Protecting the Andean bear

Manu is one of the most biologically diverse national parks on earth. It reaches from the Peruvian Andes down to the lowlands of the Amazon - and from mountain forests dense with fog 3,000 meters above sea level, down to the depths of the tropical jungle. Rare birds, reptiles and insects make their homes here. This includes more than 200 species such as jaguars and pumas - and the spectacled bear.
Tremarctos ornatus is the only bear native to South America. Around 25,000 individuals are believed to be left in the wild. Their habitat is becoming smaller, thanks to climate change and deforestation. Expanding agriculture is a problem for the bear as well. The animals are increasingly coming into conflict with farmers, when they snack on corn or goats.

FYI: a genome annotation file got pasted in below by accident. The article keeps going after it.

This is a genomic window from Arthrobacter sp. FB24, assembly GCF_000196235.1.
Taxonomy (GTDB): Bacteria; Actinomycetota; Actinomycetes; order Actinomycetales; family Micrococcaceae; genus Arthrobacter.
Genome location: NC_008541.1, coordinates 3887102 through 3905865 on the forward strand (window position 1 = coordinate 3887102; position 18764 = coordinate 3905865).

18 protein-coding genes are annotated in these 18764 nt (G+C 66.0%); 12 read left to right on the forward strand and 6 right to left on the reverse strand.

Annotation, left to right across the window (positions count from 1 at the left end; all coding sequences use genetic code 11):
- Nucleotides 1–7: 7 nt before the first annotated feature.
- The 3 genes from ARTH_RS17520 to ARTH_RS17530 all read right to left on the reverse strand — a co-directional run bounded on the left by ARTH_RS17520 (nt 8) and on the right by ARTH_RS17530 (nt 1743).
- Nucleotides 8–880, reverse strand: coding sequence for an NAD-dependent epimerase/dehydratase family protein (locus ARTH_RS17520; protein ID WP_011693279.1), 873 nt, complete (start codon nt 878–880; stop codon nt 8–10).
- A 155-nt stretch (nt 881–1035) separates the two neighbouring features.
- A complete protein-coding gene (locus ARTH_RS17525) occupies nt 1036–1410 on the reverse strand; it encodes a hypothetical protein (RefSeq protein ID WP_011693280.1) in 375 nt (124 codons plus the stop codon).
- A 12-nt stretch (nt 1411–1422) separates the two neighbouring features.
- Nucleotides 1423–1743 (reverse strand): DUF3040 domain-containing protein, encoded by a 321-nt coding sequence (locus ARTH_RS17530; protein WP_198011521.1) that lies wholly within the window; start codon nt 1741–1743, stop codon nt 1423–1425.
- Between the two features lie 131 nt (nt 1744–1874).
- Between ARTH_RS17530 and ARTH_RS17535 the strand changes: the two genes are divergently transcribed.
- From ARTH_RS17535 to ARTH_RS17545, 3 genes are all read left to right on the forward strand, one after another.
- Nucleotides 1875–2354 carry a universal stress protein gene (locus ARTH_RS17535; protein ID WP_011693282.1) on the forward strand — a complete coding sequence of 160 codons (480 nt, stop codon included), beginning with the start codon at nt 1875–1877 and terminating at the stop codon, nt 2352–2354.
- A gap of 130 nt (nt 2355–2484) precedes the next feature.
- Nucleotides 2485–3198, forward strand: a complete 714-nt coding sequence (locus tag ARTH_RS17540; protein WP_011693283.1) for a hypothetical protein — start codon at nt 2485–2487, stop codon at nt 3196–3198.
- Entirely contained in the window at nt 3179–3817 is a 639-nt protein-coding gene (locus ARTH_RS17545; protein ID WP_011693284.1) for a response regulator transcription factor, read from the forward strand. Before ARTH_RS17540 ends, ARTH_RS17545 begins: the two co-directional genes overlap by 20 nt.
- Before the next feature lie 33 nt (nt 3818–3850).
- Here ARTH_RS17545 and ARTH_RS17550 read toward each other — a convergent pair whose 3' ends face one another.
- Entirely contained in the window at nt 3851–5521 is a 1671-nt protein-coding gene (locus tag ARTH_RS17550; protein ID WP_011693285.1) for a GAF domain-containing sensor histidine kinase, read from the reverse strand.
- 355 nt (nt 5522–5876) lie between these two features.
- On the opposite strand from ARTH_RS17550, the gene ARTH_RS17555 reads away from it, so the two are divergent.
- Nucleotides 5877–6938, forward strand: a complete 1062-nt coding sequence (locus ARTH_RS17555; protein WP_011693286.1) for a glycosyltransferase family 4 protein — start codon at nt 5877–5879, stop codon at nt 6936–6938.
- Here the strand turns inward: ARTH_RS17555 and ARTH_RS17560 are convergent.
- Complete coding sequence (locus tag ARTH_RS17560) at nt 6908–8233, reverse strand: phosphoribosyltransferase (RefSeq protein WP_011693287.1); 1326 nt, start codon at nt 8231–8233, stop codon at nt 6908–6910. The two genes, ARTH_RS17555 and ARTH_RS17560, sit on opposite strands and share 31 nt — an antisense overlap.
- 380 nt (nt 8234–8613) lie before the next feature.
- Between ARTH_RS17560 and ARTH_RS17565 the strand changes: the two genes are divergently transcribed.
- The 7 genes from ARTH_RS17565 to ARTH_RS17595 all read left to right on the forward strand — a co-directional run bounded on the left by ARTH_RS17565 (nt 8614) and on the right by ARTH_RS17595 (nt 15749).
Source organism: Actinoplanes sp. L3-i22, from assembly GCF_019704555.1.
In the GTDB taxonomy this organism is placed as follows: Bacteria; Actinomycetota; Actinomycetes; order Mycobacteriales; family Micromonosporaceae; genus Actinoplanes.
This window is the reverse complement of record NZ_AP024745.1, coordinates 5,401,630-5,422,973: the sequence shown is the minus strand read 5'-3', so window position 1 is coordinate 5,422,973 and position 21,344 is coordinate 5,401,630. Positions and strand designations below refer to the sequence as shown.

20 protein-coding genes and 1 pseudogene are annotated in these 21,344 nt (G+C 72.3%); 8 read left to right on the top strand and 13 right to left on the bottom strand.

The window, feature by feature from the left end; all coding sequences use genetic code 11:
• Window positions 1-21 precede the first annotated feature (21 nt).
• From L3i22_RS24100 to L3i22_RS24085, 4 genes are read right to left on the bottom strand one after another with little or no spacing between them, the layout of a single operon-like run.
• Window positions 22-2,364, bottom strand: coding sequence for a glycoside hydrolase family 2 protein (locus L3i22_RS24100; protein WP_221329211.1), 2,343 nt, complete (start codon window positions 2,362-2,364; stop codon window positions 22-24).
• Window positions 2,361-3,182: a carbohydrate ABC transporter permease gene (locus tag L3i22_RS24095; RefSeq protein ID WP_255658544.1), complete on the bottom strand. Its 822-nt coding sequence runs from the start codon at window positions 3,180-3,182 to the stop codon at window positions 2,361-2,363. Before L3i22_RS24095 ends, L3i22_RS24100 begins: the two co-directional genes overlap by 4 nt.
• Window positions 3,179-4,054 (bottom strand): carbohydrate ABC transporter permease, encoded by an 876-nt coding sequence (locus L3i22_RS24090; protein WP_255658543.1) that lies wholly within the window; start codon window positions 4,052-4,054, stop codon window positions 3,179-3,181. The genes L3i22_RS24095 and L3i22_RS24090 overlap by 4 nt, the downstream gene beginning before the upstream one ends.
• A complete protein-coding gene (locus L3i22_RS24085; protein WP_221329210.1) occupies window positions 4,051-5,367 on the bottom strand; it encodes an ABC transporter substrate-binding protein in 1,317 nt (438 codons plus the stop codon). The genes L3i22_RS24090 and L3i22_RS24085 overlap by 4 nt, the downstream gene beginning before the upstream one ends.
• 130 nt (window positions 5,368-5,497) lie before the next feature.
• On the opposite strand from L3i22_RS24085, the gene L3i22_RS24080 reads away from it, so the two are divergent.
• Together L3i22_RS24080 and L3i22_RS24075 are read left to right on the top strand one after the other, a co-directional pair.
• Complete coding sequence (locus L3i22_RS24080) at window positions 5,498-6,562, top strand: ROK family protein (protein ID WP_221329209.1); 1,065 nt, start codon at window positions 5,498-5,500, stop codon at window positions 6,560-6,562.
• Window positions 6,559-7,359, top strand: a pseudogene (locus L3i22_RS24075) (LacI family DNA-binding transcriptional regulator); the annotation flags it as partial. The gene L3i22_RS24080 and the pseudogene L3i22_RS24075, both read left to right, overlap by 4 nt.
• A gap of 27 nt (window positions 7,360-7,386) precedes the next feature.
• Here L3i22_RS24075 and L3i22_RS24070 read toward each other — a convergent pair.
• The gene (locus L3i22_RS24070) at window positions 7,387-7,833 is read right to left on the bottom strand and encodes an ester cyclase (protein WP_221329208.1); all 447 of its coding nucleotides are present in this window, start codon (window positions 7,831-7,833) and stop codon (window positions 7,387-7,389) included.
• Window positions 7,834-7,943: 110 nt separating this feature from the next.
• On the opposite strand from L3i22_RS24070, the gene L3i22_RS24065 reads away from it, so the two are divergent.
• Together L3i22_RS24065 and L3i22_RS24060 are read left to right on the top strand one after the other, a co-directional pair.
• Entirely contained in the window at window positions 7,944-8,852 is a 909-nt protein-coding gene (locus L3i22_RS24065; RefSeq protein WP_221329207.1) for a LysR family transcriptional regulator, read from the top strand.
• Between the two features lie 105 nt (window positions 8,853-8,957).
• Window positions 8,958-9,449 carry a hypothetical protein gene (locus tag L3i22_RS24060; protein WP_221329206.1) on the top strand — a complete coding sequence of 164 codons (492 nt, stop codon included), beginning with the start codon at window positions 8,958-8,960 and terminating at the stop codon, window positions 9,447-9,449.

This Frankfurt Zoological Society project is studying spectacled bears and trying to find ways to prevent human-bear conflict.

A film by Carl Gierstorfer



7:19 Minutes


Global Ideas

The television reports and documentaries of Deutsche Welle's 'Global Ideas' media project provide people all over the world with information on model projects which implement biodiversity and climate protection. The media project is funded by the German Federal Ministry for the Environment, Nature Conservation and Nuclear Safety through the International Climate Initiative.